Listening to anger

I get angry a lot. Sometimes the anger is apparent externally, and sometimes it is just simmering within me. Its arrival, regardless of its appearance, demands an instant response. And for me, most of the time that response shows up as criticism. Especially with my kids and my partners, people close to me.

Very, very often, shame follows on anger’s heels, and even mixes itself into my response, twisting it and shutting off the exits, making it hard for me to back down or change course. Because of the shame, part of me feels compelled to emotionally justify my feeling and my response to that feeling.

I get to where I feel pretty disgusted with myself. And then I wish for the impossible: if only I were a nicer person, a better person; if only I didn’t get angry, or I only got angry in a measured way in entirely morally justifiable circumstances.

But what if anger doesn’t truly demand instant action? What if anger is a messenger from within, a demand to pay attention not to the people in my external environment, but to myself? What if it is a clarion call for self-care? What if it takes anger to get my attention, because I’m so used to devaluing what I actually need in the moment?

Suppressed anger toxifies. Instead of flashing like lightning, it rises like gasses in a swamp, coalesces in the gut and drips down as a rain of bile.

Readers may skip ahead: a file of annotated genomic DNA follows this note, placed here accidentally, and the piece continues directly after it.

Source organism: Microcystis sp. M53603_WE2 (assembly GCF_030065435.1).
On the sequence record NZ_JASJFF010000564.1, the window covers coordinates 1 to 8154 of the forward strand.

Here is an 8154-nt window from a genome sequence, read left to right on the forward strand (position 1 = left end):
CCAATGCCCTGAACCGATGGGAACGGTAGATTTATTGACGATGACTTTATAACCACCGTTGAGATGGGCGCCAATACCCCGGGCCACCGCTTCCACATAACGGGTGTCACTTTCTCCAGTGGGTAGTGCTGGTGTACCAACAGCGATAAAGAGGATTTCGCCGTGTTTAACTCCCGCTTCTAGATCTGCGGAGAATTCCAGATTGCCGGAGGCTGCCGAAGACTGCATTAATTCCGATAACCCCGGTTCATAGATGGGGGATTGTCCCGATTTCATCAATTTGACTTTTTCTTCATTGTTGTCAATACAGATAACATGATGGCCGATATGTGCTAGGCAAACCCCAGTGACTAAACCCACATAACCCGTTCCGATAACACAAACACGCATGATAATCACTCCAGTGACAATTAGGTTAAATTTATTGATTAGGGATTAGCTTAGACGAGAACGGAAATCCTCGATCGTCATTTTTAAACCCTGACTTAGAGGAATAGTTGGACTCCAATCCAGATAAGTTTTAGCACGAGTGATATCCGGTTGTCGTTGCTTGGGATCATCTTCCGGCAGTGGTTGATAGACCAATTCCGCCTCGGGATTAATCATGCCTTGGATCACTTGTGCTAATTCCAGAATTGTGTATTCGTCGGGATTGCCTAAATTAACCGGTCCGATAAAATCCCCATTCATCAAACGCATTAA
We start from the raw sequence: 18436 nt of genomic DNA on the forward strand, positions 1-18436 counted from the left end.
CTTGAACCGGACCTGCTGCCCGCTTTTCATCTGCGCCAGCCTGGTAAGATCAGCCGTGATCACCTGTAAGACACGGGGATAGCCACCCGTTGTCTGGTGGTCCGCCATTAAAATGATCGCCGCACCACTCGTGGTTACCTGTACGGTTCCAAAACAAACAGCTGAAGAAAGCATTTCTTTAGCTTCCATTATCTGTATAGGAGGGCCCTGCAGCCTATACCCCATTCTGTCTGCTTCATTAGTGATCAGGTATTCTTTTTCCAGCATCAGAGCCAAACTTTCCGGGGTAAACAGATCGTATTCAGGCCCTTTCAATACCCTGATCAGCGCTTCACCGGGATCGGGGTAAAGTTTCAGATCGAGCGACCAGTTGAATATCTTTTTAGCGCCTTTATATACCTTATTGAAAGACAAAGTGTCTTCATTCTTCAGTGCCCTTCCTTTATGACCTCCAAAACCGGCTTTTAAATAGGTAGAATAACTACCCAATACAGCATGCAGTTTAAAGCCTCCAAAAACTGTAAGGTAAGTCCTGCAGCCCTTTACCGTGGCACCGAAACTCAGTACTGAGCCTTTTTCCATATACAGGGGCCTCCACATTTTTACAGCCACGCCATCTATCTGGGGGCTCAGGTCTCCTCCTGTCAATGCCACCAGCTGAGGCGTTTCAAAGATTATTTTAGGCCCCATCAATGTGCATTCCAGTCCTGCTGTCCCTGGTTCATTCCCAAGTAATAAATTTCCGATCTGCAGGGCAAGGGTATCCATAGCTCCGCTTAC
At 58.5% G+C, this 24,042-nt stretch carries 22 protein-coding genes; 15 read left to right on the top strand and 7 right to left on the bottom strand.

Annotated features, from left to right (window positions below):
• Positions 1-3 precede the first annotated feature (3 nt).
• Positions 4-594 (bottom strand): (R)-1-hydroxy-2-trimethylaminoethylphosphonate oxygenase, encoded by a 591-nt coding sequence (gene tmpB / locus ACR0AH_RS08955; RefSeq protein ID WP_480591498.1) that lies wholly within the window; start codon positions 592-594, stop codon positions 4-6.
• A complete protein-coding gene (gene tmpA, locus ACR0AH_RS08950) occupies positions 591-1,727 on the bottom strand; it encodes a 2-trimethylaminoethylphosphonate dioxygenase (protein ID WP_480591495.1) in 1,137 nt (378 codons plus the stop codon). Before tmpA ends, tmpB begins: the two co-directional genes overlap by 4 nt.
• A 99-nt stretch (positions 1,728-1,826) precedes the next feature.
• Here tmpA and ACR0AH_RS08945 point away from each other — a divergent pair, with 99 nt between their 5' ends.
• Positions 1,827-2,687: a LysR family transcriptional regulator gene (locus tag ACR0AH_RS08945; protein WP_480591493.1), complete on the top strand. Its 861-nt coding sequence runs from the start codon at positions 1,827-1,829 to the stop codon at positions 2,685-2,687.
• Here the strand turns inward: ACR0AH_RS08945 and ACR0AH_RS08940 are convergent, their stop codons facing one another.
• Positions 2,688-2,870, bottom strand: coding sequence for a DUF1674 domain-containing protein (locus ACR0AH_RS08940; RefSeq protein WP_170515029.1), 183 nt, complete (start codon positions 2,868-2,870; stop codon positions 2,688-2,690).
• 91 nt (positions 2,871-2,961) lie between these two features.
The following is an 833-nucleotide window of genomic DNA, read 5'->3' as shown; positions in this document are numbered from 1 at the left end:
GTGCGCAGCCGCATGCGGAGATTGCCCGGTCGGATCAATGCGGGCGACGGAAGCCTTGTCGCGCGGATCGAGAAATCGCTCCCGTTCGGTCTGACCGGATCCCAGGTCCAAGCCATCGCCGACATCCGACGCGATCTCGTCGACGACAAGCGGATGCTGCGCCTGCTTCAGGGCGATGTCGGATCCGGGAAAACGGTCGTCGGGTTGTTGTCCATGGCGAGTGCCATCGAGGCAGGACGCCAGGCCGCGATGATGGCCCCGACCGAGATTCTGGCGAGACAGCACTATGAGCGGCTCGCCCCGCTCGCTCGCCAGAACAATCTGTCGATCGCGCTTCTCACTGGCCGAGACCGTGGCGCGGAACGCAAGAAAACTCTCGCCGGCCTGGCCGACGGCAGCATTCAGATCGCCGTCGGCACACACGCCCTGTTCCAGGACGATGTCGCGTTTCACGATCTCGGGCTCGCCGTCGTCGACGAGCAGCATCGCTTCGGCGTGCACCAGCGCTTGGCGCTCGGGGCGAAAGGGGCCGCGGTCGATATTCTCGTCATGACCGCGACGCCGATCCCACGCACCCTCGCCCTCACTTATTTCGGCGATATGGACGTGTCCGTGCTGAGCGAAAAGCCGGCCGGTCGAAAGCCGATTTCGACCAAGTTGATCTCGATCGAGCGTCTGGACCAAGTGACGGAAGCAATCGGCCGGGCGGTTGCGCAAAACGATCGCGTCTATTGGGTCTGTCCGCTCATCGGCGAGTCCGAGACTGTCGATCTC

I think of myself as an angry person, but I am coming to suspect that isn’t true: the anger speaks, over and over, attempting to get me to hear the message, but instead I react and then choke it (and myself) with shame.

So often the advice given about anger is to stop, count to ten, and then continue talking in a more calm way. This misses the effing point by about a mile. The stopping should be a chance to communicate with oneself, NOT to suppress one’s feelings.

Here is my goal for the month: a) notice when anger shows up; b) stop and ask anger what its message is, telling my kids that’s what I’m doing: “Hang on a minute, I have to listen to myself”; c) determine my self-care steps; d) ask for (or say) what I want (if that’s part of the self-care steps) and/or let my kids know what I need to do.

And in that communication with my kids, remember to give them the reason first and the request second. They respond (as do I) so much better when things are presented in that order.

I don’t want that acid to burn me, or my kids. Anger is necessary. But weaponized anger really hurts people. So I’m going to try to do a better job of listening.

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